- William Turner Alchin, another antiquarian, was born 1790 in the parish
- Wilson Carlile, founder of the Church Army, was a minister at the church in the late 19th/early 20th century
- Rose Hudson-Wilkin, the current priest-in-charge, is also Chaplain to the Speaker of the House of Commons
- Bradley, Simon; Pevsner, Nikolaus (1998). London: The City Churches. New Haven: Yale Universsity Press. p. 111. ISBN 0-300-09655-0.
- Henry A Harben (1918). "Mary (St.) at Hill – Mary (St.) de Cricherche, Chapel". A Dictionary of London. Institute of Historical Research. Retrieved 19 December 2011.
- "The Visitors Guide to the City of London Churches" Tucker,T: London, Friends of the City Churches, 2006 ISBN 0-9553945-0-3
- Godwin, George; John Britton (1839). The Churches of London: A History and Description of the Ecclesiastical Edifices of the Metropolis. London: C. Tilt. Retrieved 17 December 2011.
- Metcalf, David Michael (1998). An atlas of Anglo-Saxon and Norman coin finds, c.973–1086. Royal Numismatic Society. p. 222.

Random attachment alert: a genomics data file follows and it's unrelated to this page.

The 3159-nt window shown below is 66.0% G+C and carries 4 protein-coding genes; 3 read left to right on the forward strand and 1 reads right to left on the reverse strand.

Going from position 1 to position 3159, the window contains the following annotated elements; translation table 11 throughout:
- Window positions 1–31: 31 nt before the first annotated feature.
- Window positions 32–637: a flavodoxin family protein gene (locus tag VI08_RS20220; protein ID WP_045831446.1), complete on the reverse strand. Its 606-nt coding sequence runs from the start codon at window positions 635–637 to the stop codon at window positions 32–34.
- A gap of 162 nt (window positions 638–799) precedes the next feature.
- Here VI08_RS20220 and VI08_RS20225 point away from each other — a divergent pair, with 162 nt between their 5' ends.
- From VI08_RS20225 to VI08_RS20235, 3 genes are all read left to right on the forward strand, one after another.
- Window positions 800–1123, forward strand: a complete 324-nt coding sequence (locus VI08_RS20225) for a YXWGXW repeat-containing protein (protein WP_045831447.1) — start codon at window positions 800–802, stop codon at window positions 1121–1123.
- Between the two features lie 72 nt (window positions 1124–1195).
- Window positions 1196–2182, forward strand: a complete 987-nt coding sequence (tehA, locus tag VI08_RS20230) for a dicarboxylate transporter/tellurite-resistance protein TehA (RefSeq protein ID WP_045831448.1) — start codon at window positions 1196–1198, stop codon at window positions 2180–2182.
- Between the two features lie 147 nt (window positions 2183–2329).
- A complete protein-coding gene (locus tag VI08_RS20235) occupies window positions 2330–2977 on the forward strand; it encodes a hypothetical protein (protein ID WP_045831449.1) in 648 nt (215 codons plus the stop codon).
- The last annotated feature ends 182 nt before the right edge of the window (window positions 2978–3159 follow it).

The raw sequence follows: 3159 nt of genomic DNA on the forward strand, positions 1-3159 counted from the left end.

- Weinreb, Ben and Hibbert, Christopher (1992). The London Encyclopaedia (reprint ed.). Macmillan. p. 728.
- "The Parish Church of St Mary-at-Hill Eastcheap".
- Historic England. "Details from image database (199605)". Images of England. Retrieved 23 January 2009.
- Historic England. "Details from image database (199729)". Images of England. Retrieved 24 January 2009.
- William Hill's organ Mander Organs
- English Heritage Survey of London: volume 26 St Mary-at-Hill in West Norwood
- Friends of West Norwood Cemetery, Newsletter No 17, Jan 1994
- "History". St Mary at Hill.
- "Clergy Moves October 2014". Diocese of London. 20 October 2014. Retrieved 17 January 2015.
|Wikimedia Commons has media related to St Mary-at-Hill.|
- The Parish Church of St Mary-at-Hill, Eastcheap
- Chapel Royal (authorisation required)
- British Institute of Organ Builders Medieval builders
- Thomas Tallis
- The medieval records of a London City church – St Mary at Hill, 1420–1559
- www.private-eye.co.uk, Jan 2014
- 360° panorama inside St Mary-at-Hill